Waterloo Witnesses: Military and Civilian Accounts of the 1815 Campaign
Pen and Sword Military (June 30, 2021)
Hardcover: 272 pages
ISBN-13 : 9781399003629
The events of Sunday, 18 June, stand as the defining moment of the year 1815, if not of an entire era. The allied victory over Napoleon’s French army at the Battle of Waterloo reshaped governments and boundaries, made or broke fortunes and touched thousands of lives in ways both large and small, and it has been analysed, dissected and refought on paper a hundred times.
Perhaps, though, the very best words ever written about that momentous campaign are the first-person accounts recorded as events unfolded. It is these vivid accounts that Kristine Hughes has collected together in order to convey the hopes, fears and aspirations of their authors. They inject the story of the battle with a level of humanity that reclaims it from the realm of legend and restores it to the people who witnessed it.
In chronological order her work pieces together a novel view of the battle and events surrounding it as they were experienced by both military men and civilians. The result is a fascinating and varied picture of the individuals involved and the society of the period. Their words make compelling reading.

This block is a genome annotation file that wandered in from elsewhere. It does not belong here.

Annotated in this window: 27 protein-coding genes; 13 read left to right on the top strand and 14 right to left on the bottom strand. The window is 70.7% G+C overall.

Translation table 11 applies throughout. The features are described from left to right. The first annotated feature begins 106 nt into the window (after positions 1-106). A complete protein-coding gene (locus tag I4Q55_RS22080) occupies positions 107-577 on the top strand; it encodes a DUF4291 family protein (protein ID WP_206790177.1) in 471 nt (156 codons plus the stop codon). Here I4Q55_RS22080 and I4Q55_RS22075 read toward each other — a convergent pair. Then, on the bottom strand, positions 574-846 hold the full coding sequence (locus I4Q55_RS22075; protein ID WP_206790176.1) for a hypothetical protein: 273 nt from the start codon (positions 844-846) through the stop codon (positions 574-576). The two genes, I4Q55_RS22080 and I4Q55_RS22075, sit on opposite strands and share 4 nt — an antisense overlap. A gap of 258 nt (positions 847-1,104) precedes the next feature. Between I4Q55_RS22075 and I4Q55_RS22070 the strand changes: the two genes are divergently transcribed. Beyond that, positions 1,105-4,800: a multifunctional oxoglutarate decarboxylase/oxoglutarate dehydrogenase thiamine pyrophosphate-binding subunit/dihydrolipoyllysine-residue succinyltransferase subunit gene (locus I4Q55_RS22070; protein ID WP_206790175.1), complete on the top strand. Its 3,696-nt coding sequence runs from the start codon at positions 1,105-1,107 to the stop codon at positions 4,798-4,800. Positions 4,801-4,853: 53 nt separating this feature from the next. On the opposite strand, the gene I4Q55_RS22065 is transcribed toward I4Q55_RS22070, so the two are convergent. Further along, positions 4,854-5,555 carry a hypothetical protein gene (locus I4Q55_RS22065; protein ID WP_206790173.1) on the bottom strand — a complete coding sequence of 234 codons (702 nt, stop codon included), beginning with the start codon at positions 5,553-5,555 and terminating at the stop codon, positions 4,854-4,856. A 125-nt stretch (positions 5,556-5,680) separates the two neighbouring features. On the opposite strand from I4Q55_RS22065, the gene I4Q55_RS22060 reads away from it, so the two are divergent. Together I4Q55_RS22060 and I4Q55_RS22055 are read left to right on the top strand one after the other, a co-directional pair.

Since 1995, Kristine Hughes Patrone has been indulging her interest in British history by making frequent trips to the UK. Her research trips led her to writing several non-fiction books, including Everyday Life in Regency and Victorian England. For the past six years, Kristine has published a blog, Number One London, along with fellow authors and anglophiles Victoria Hinshaw and Louisa Cornell, focusing on all aspects of British history from the Georgian period on and where she regularly posts about her travels across the pond. Kristine created tour itineraries and guided groups to England for travel company Novel Explorations for two decades before launching her own company, Number One London Tours. There’s nothing she enjoys more than bringing history to life and introducing new friends to the wonders of Great Britain.
Definitely on my wish list, but then again my wife reckons you could add the word “Waterloo” to a toilet roll holder, and I’d buy it! She might be right, a quick scan of my library app shows the word “Waterloo” or “1815” appearing in 60% of the titles. With the extensive archive unearthed by @Gareth Glover I think it unlikely that I’ll discover too many new military eyewitness accounts. However, I’m looking forward to seeing more civilian perspectives.